Tuesday, March 24, 2020

7 ADHD Books to Help Parents Succeed With Their Children

Let's cut to the chase. 

Parenting a child with ADHD can be tricky. For starters, there's a lot of judgement. Parents are constantly being fed mixed messages about symptoms, treatment options, and societal expectations. We're very much "damned if we do, damned if we don't." Many of us are limited by our insurance coverage (or lack thereof)--meaning, our kids don't always get the help we need, and parents don't get the support they need for our own mental health and well-being.




I've been asked about essential oils, chiropractic care, stimulants, non-stimulants, a gluten free diet, karate class, spanking, occupational therapy, and so much more. It's freaking exhausting to filed the assuming questions and statements coming from loved ones and strangers. Some don't believe ADHD is "real"--which is infuriating. Here are some truths:

-old school discipline doesn't work for kids with ADHD (read THE EXPLOSIVE CHILD if you're not convinced)
-yes, kids with ADHD can still be held accountable for their actions 
-discipline can't cure a child's ADHD

What have I found to be helpful when it comes to raising a child with ADHD? Getting educated. The more I know, the better I can serve my child and advocate for them in other settings such as school, extracurriculars, and social settings (playing at the park, for example). 




Don't just educate and support yourself. There are some amazing children's picture books for kids with big feelings, which is typical of children with ADHD. 

We are also educated on sensory needs and those can play into some kids' ADHD. Meeting a child's sensory needs is very important and a key to success. If your child struggles with anger (tantrums, meltdowns, etc.), check out this simple but effective tool we use

Here are five books I recommend that all parents check out if they're raising a child with ADHD. Note, our family is pro-connection and getting to the "why" and need behind behaviors. Click on the book image to read a description, check out the reviews, and purchase:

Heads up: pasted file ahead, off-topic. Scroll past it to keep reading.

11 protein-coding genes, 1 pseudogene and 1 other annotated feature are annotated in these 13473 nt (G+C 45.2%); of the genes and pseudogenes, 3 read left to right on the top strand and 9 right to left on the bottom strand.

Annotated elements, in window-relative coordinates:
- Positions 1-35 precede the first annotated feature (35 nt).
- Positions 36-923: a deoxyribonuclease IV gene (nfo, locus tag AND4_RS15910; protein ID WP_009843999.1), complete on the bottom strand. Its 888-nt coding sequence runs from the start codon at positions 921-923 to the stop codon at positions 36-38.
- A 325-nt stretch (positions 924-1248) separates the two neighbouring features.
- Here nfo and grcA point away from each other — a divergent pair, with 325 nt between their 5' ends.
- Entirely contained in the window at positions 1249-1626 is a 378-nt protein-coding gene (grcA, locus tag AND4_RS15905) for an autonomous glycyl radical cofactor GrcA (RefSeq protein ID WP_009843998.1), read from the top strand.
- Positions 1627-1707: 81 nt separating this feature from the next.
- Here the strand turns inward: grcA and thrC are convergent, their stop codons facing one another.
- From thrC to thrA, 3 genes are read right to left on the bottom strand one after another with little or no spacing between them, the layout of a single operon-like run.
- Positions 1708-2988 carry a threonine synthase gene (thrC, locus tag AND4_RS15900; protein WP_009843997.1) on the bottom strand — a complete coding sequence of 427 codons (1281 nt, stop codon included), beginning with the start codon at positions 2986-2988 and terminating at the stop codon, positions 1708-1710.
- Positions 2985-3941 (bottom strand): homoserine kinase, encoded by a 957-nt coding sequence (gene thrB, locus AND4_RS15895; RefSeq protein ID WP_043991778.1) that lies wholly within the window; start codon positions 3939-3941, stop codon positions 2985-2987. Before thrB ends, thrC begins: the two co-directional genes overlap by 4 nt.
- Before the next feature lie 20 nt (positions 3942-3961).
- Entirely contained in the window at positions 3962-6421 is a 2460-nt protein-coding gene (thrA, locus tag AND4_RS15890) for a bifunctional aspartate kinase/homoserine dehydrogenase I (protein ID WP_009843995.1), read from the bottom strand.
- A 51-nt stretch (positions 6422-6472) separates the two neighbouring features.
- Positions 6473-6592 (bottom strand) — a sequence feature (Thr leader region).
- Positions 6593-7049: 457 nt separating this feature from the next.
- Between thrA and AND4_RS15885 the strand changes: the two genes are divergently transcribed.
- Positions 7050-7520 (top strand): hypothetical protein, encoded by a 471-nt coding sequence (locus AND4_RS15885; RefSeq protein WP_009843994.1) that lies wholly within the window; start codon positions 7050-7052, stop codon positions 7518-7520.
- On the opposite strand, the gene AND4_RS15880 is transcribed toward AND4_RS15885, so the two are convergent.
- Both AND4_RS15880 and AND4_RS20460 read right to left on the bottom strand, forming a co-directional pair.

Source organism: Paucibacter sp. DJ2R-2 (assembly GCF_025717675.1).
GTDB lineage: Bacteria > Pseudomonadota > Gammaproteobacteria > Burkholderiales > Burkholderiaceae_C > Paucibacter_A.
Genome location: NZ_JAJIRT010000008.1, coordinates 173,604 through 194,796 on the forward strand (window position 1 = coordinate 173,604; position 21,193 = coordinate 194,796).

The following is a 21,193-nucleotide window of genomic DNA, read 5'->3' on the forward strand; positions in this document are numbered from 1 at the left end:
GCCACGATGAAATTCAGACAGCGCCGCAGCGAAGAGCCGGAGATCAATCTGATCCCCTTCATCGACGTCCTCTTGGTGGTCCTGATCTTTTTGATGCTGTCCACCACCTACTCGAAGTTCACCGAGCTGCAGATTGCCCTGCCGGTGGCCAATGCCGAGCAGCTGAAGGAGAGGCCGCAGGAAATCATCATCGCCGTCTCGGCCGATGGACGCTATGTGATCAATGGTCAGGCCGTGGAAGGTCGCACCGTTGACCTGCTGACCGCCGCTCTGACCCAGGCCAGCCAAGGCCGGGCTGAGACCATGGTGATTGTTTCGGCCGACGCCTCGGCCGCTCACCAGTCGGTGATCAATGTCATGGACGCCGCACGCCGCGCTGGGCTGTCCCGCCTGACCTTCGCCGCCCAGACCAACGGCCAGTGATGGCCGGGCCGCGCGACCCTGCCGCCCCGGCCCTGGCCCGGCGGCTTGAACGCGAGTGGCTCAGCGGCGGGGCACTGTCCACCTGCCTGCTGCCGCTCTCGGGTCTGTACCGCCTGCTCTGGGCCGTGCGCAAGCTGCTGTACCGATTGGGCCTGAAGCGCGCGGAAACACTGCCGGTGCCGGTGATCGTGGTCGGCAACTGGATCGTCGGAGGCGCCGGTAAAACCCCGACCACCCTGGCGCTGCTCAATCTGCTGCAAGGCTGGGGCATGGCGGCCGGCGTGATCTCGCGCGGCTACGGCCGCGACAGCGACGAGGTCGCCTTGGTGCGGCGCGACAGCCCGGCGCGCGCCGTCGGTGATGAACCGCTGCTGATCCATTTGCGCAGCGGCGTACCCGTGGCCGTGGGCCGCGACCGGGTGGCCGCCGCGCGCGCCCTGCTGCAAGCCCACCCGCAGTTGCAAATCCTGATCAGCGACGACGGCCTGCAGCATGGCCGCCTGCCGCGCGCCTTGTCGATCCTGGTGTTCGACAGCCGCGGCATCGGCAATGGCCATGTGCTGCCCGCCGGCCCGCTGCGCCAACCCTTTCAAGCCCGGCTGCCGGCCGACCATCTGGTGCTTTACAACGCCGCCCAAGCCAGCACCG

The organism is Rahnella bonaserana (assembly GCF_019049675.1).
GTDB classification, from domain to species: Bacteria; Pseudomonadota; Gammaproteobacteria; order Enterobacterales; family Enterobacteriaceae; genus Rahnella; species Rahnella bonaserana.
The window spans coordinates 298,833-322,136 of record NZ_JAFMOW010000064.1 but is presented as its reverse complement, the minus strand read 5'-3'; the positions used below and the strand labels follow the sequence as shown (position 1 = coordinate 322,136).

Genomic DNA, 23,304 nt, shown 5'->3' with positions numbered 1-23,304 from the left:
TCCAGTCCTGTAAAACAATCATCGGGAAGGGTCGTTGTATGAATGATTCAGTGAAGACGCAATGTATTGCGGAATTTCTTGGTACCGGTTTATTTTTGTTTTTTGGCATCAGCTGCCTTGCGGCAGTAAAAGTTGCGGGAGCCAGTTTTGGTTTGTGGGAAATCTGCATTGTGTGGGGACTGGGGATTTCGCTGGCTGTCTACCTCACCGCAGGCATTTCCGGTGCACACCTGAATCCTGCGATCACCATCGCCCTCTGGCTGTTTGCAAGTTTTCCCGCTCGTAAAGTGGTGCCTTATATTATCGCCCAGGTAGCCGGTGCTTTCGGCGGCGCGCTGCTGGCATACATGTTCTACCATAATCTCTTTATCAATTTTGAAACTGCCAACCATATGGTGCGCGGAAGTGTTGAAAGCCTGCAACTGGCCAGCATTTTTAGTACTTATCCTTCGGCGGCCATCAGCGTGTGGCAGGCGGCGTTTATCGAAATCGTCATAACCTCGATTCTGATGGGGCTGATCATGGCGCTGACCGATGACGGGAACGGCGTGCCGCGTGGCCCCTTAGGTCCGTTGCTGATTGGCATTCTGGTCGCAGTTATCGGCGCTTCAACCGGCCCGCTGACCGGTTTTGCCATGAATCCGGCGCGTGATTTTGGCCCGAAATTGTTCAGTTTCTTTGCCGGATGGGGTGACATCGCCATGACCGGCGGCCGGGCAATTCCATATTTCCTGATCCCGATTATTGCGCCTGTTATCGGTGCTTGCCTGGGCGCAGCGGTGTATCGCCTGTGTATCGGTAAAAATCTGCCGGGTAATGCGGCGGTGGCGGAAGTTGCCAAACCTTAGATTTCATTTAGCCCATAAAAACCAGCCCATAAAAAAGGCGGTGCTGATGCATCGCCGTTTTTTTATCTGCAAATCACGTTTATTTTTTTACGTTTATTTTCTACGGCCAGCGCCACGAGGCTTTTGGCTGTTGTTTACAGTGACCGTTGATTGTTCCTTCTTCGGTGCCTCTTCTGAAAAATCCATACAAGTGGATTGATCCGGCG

I also recommend these workbooks for kids:



There are a few very helpful websites that offer you education and encouragement when parenting a child with ADHD. Please check out Understood, ADDitude, and Empowered to Connect

Tuesday, February 18, 2020

5 Ways Families Can Celebrate Black History Month

February is one of our favorite months of the year. Of course, we celebrate our kids EVERY day--not just in February--but we do like that Black History Month offers us the opportunity to focus even more on our children's culture, history, and confidence.

Now, how to celebrate?

If you're like me, you know that a coloring sheet, a single book, or one event isn't going to cut it. It's time to get creative and do some activities as a family that are fun and educational. Here are some ideas to help get you started:


1: Host a Black history movie night.

This is a great option for families--and feel free to include friends! Bring on the pjs, sleeping bags, and plenty of snacks. Depending on the ages and maturity of your attendees, will determine which movie you watch. 

Here are a few we recommend. You can click on the picture to read plot summaries and reviews: 





2: Add Black history books to your home library.

It's important to keep your book collection fresh and woke! Yes, you can get loads of books free from the library--which we do often--but we also like having books that we own so the kids can pick them up whenever they choose. 

Here are some children's black history books that we love. Click on the cover to read a summary, reviews, and purchase if you wish:






3: Attend a Black history event or place. 

Attend a talk at your local university or an author book signing. Go to a festival or museum exhibit. Find local historical sites. Attend a concert. Learn more from nearby resources. And while you're at it, visit your library and offer--if it's not already done--to help compile books and movies for a Black History Month display. 



4: Visit a Black-owned business.

Research local Black-owned businesses and make it a point to try somewhere new, as well as visit favorites. Here in St. Louis, we love browsing books at EyeSeeMe--one of the only African American bookstores in the country. It is important to our family to support Black-owned businesses--and to show our children that where they spend their money matters.



5: Create a Black artist music playlist.

This is one of our favorite things to do! Our music interests are vast. My oldest and I love jazz, so we listen to Ella Fitzgerald, Billie Holiday, Nat King Cole, Duke Ellington, and Louis Armstrong. We enjoy country music artists like Mickey Guyton, Kane Brown, and Darius Rucker. Our kids also listen to our local Christian music radio stations at night, so they love to hear Jamie Grace, Tauren Wells, KB, Mandisa, and Lecrae. We also like top 40/pop. Explore you child's interests! 


Happy February, and happy celebrating the amazing accomplishments of Black people!